A study of the evolution of the accretion disk of V2051 Oph through two outburst cycles

Baptista, R.
Santos, R. F.
Faundez-Abans, M.
Bortoletto, A.
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We follow the changes in the structure of the accretion disk of the dwarf nova V2051 Oph along two separate outbursts in order to investigate the causes of its recurrent outbursts. We apply eclipse mapping techniques to a set of light curves covering a normal (July 2000) and a low-amplitude (August 2002) outburst to derive maps of the disk surface brightness distribution at different phases along the outburst cycles. The sequence of eclipse maps of the 2000 July outburst reveal that the disk shrinks at outburst onset while an uneclipsed component of 13 per cent of the total light develops. The derived radial intensity distributions suggest the presence of an outward-moving heating wave during rise and of an inward-moving cooling wave during decline. The inferred speed of the outward-moving heating wave is ~ 1.6 km/s, while the speed of the cooling wave is a fraction of that. A comparison of the measured cooling wave velocity on consecutive nights indicates that the cooling wave accelerates as it travels towards disk center, in contradiction with the prediction of the disk instability model. From the inferred speed of the heating wave we derive a viscosity parameter alpha_{hot} ~ 0.13, comparable to the measured viscosity parameter in quiescence. The 2002 August outburst had lower amplitude (\Delta B ~ 0.8 mag) and the disk at outburst maximum was smaller than on 2000 July. For an assumed distance of 92 pc, we find that along both outbursts the disk brightness temperatures remain below the minimum expected according to the disk instability model. The results suggest that the outbursts of V2051 Oph are caused by bursts of increased mass transfer from the mass-donor star.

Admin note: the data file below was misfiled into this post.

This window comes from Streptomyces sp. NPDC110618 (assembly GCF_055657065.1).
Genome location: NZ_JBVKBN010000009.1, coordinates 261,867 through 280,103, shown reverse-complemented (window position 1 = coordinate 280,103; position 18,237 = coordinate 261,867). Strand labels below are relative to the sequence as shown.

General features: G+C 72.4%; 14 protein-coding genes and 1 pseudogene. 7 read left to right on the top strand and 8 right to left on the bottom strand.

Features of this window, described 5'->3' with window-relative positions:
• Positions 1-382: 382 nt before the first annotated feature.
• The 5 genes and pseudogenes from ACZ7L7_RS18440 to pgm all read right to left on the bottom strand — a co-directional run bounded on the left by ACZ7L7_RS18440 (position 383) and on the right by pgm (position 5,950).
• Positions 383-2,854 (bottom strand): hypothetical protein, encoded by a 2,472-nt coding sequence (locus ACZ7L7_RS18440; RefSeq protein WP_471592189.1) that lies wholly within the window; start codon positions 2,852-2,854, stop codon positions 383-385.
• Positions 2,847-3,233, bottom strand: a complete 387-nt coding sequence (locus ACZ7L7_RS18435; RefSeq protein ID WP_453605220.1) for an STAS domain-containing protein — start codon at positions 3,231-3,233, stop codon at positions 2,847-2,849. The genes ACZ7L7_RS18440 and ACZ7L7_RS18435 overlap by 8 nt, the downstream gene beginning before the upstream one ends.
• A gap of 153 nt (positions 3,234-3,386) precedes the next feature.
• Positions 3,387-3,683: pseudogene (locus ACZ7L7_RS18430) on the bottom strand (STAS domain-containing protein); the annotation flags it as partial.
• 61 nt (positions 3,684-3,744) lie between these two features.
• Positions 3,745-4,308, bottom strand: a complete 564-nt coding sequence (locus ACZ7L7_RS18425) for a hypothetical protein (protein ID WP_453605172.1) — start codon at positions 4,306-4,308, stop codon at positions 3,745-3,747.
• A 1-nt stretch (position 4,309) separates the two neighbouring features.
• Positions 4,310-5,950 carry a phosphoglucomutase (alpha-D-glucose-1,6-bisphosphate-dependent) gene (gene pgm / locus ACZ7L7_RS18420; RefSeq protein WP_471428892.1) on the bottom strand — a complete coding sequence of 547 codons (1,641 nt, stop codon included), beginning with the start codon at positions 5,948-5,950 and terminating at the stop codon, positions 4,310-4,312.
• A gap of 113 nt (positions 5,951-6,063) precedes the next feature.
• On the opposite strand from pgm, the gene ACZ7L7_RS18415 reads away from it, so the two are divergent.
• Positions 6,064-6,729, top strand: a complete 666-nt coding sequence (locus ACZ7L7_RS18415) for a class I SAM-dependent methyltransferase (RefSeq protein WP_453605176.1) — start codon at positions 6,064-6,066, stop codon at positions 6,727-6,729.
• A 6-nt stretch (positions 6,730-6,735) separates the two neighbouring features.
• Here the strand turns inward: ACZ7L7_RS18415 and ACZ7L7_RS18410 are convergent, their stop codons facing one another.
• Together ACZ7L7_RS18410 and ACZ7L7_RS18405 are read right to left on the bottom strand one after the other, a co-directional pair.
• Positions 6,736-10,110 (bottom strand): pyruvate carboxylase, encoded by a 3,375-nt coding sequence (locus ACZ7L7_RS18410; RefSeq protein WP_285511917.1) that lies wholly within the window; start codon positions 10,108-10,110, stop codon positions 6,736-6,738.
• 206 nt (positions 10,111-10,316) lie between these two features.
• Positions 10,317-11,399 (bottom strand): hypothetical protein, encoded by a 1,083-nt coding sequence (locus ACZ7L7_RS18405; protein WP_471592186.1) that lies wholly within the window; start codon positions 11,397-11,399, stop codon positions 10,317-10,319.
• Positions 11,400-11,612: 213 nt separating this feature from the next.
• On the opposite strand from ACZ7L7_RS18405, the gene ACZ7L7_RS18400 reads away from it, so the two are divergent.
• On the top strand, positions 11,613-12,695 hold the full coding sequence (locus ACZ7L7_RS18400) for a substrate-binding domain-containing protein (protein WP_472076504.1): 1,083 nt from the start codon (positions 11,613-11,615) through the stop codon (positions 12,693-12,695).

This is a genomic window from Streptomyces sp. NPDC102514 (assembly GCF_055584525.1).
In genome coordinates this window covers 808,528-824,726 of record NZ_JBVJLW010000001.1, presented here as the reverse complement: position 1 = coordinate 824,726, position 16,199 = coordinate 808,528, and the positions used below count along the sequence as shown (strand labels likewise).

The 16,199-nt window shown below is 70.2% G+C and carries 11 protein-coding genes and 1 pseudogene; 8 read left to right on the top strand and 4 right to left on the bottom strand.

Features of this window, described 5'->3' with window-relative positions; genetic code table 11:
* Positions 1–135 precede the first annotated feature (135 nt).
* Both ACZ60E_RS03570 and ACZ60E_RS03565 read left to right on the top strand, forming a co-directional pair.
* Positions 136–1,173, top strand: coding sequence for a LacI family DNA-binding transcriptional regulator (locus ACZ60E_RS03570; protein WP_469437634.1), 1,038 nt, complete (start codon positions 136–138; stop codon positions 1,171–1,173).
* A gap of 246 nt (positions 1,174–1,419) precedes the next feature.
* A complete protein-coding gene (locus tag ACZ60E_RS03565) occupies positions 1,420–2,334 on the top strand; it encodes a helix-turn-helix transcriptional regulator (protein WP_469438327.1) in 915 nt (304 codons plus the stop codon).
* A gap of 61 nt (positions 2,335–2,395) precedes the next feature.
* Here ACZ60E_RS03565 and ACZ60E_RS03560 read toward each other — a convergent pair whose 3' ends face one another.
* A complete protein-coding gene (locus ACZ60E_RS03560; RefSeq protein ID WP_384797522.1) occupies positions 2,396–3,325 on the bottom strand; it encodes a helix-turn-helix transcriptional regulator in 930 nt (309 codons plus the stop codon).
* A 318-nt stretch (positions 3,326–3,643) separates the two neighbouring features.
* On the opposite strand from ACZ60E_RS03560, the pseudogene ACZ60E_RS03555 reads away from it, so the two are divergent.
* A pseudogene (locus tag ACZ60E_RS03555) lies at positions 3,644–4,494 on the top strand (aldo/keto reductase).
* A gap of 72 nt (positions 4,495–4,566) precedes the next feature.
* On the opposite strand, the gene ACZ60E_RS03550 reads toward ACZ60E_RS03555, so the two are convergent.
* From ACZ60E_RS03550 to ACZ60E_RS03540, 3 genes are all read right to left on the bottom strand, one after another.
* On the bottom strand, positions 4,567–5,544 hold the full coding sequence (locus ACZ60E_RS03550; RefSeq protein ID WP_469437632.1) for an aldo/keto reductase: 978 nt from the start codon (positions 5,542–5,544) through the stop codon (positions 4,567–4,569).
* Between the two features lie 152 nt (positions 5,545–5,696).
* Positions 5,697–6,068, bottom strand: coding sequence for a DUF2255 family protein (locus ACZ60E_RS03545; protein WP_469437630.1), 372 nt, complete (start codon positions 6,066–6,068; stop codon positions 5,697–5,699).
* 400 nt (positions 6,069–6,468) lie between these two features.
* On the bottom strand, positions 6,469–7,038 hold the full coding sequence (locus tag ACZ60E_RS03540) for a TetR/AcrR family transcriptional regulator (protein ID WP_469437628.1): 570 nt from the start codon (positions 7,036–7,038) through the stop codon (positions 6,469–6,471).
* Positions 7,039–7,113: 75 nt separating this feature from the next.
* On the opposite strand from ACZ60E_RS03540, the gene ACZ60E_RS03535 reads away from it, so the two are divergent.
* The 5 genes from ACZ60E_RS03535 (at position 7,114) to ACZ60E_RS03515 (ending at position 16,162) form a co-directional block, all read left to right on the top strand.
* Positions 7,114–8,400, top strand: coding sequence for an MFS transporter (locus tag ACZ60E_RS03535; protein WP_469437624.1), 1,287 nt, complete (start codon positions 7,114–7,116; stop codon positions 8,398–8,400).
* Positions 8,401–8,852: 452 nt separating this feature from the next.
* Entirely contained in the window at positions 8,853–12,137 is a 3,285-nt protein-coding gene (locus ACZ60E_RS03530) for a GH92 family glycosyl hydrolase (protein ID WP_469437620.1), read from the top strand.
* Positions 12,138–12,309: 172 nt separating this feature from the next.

Comment: 22 pages, 11 postscript figures, written with aastex macro package. To appear in the August 2007 issue of The Astronomical Journal